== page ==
- 1912 Car production transferred to Coventry, range reduced to one model, 13.9 h.p. 2015 cc also (briefly) sold by Siddeley-Deasy with a different radiator shell as Stoneleigh. This car combined semi-elliptic front suspension with transverse rear springing. The bodies built at Sparkbrook were among the first all-metal bodywork. Engines gearboxes and back axles were supplied for other Siddeley-Deasy cars.
- 1914 War stopped car production
- 1921 BSA car production resumed with rear-wheel-drive air-cooled 1080 cc V-twin Ten h.p. light car.
- 1929 First BSA three-wheeler
- 1931 TW-5 van version of the three-wheeler
- 1931 The Birmingham Small Arms Company Limited acquired Lanchester and transferred production to Daimler in Coventry
- 1932 September, directors announce BSA Cycles' fourth attempt to enter the car trade with a 10 hp 4-seater with Daimler fluid flywheel and self-changing transmission to be produced early in the new year. Another car to be placed on the market was a four-cylinder three-wheeler with an engine identical in essential details with that of the open four-seater four-wheeler car.
- 1932 T-9 open four seat four-wheeler with a water-cooled four cylinder 9 hp engine (1075 cc).
- 1932 V-9 Van version also produced.
- 1932 Another BSA Rear-wheel-drive fluid flywheel 10 hp car, sold alongside the T9.
- 1932 FW32 Four-wheeled version of the 3-wheeler produced for 1 year
- 1933 T-9 and V-9 production ceased
- 1933 Four-cylinder engine version of the three and four-wheeled car was added to the range.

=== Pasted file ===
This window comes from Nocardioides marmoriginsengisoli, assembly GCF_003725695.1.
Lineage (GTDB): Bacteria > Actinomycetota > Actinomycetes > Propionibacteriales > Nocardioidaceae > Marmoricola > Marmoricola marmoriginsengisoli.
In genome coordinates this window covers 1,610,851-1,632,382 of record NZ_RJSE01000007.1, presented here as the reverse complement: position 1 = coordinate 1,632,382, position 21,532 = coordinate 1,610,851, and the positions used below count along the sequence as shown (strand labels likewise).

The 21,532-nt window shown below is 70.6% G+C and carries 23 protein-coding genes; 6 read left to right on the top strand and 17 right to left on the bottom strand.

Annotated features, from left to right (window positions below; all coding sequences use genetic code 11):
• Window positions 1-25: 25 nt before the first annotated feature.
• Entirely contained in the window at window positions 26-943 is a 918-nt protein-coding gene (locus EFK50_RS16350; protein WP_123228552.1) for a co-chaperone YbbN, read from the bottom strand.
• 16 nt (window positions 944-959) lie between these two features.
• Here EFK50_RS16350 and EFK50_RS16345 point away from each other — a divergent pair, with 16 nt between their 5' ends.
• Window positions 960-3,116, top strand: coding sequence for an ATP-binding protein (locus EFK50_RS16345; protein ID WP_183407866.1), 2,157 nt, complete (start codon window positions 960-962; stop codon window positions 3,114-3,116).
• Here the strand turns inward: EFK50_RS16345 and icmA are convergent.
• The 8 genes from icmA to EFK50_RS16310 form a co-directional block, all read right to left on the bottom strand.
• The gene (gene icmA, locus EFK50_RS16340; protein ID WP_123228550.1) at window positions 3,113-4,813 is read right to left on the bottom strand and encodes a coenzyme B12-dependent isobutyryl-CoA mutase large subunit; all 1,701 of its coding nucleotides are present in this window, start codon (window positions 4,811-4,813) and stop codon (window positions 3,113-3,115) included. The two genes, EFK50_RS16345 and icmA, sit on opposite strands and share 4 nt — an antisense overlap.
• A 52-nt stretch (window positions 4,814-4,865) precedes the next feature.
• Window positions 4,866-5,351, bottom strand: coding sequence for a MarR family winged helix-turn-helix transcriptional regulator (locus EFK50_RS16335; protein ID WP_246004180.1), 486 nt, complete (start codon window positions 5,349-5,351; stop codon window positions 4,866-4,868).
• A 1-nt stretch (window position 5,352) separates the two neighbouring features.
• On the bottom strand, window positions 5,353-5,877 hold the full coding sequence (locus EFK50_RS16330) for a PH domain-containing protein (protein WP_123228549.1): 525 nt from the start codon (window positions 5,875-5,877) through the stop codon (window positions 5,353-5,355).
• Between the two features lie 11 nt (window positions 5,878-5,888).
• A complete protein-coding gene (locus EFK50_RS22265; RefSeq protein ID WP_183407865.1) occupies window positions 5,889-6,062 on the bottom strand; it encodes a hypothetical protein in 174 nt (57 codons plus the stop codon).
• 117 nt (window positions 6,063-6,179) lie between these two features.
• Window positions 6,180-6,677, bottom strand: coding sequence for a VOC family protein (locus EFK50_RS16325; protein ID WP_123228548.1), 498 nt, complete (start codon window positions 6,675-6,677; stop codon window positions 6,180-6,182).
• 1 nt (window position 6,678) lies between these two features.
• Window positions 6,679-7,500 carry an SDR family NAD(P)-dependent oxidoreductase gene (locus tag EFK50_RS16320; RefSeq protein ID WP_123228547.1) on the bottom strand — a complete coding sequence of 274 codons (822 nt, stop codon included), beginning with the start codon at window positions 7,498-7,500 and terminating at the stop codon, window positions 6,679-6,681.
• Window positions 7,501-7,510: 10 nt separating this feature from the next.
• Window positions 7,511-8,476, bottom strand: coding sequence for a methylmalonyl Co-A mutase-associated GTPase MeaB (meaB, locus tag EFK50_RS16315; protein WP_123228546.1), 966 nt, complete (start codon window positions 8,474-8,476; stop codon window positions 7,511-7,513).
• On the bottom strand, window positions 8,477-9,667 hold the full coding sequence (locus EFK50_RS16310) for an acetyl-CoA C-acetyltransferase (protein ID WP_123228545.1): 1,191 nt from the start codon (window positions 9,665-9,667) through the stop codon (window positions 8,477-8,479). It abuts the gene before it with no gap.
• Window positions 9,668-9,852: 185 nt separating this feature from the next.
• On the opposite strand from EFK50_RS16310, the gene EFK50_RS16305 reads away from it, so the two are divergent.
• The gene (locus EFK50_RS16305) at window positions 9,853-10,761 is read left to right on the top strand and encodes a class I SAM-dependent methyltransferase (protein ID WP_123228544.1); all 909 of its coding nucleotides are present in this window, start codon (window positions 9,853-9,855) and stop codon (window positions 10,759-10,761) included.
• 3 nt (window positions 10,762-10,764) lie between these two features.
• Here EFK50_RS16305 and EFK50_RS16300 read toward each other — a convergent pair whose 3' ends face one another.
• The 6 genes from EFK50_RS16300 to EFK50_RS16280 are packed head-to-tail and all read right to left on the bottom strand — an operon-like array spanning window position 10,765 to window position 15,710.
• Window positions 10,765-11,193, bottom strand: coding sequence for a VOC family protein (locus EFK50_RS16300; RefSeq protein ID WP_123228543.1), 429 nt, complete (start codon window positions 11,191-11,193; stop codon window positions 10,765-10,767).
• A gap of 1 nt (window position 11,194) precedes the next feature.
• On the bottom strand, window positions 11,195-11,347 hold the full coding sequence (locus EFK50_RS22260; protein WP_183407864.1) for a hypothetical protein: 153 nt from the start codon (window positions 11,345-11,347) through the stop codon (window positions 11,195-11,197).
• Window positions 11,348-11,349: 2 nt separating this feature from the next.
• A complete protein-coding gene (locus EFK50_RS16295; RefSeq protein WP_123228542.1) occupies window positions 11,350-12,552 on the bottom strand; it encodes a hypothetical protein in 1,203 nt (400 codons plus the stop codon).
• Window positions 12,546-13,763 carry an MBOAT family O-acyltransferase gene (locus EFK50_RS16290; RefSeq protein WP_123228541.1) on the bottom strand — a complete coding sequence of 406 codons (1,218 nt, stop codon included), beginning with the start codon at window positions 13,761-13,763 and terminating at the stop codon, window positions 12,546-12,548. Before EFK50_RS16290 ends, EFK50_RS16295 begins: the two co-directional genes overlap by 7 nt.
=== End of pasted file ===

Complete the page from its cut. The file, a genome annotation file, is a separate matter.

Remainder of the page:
- 1934 Six-cylinder engine version of the Ten, Light Six 12 hp.
- 1935 First Scout, Series 2/3
- 1936 Three-wheeled cars dropped
- 1936 BSA versions of Lanchester cars dropped
- 1936 to 1937 Scout Series 4
- 1937 to 1938 Scout Series 5
- 1938 to 1939 Scout Series 6
- 1940 World War II stopped production of BSA cars
- 1958 to 1960 Ladybird 3-wheeler prototype
(please note some detail may not be reliable)
|14/18 hp||1907–1910||4-cyl||2596 cm³||4||Rear||(8'6") 102.0 in (2,591 mm)|
|18/23 hp||1908–1910||4-cyl||3622 cm³||4||Rear||(9'6") 114 in (2,896 mm)|
|25/33 hp||1908–1911||4-cyl||5401 cm³||4||Rear||(10'4") 124 in (3,150 mm)|
|15/20 hp||1910–1911||4-cyl||3053 cm³||4||Rear||(8'9") 105.0 in (2,667 mm)|
|20/25 hp||1910–1911||4-cyl||4156 cm³||4||Rear||(9'6") 114.0 in (2,896 mm)|
|13.9 hp||1912–1915||4-cyl||2015 cm³||4||Rear||(9'0½") 108.5 in (2,756 mm) or
(9'4") 112.0 in (2,845 mm)
|10 hp||1921–1924||V-twin||1080 cm³||4||Rear||(8'0") 96 in (2,438 mm)|
|11 hp||1923||4-cyl||1468 cm³||4||Rear||(8'10") 106.0 in (2,692 mm)|
|12 hp||1923||4-cyl||1028 cm³||4||Rear||(9'3") 111.0 in (2,819 mm)|
|14 hp||1924||4-cyl||1765 cm³||4||Rear||(8'0") 96 in (2,438 mm) or
(8'10") 106.0 in (2,692 mm)
|16 hp||1924–1926||6-cyl||1872 cm³||4||Rear||(9'9") 117.0 in (2,972 mm)|
|2-str 9 hp||1929–1932||V-twin||1021 cm³||3||Front||(7'6½") 90.5 in (2,299 mm)|
|2-str 9 hp||1932–1935||4-cyl||1075 cm³||3||Front||(7'6½") 90.5 in (2,299 mm)|
|4-str 9 hp||1932–1936||4-cyl||1075 cm³||4||Front||(8'1½") 97.5 in (2,476 mm)|
|Ten saloon||1932–1936||4-cyl||1185 cm³||4||Rear||(8'1½") 97.5 in (2,476 mm)|
|Light 6 saloon||1934–1936||6-cyl||1378 cm³||4||Rear||(8'3") 99 in (2,515 mm)|
|Scout 9 hp||1935–1936||4-cyl||1075 cm³||4||Front||(7'6") 90.0 in (2,286 mm) or
(7'9") 93 in (2,362 mm)
|Ten saloon||1936||4-cyl||1330 cm³||4||Rear||(8'3") 99 in (2,515 mm)|
|Scout 10 hp||1937–1939||4-cyl||1203 cm³||4||Front||(7'6") 90 in (2,286 mm) or
7'11½") 95.5 in (2,426 mm)
- Davenport-Hines R.P.T., 2002, Dudley Docker – The Life and Times of Trade Warrior , pages 49–50, Cambridge University Press, ISBN : 0-521-89400-X
- Davenport-Hines R.P.T., 2002 Dudley Docker – The Life and Times of a Trade Warrior , page 52, Cambridge University Press, ISBN : 0-521-89400-X
- The Birmingham Small Arms Company The Times, Saturday, 1 November 1930; pg. 20; Issue 45659
- Lord Montagu and David Burgess-Wise Daimler Century ; Stephens 1995 ISBN 1-85260-494-8
- Cars Of 1933. The Times, Saturday, Sep 24, 1932; pg. 15; Issue 46247
- Marshall, Tony (1999). Microcars. Sutton's Photographic History of Transport. Gloucester: Sutton Publishing Limited. ISBN 0-7509-2082-3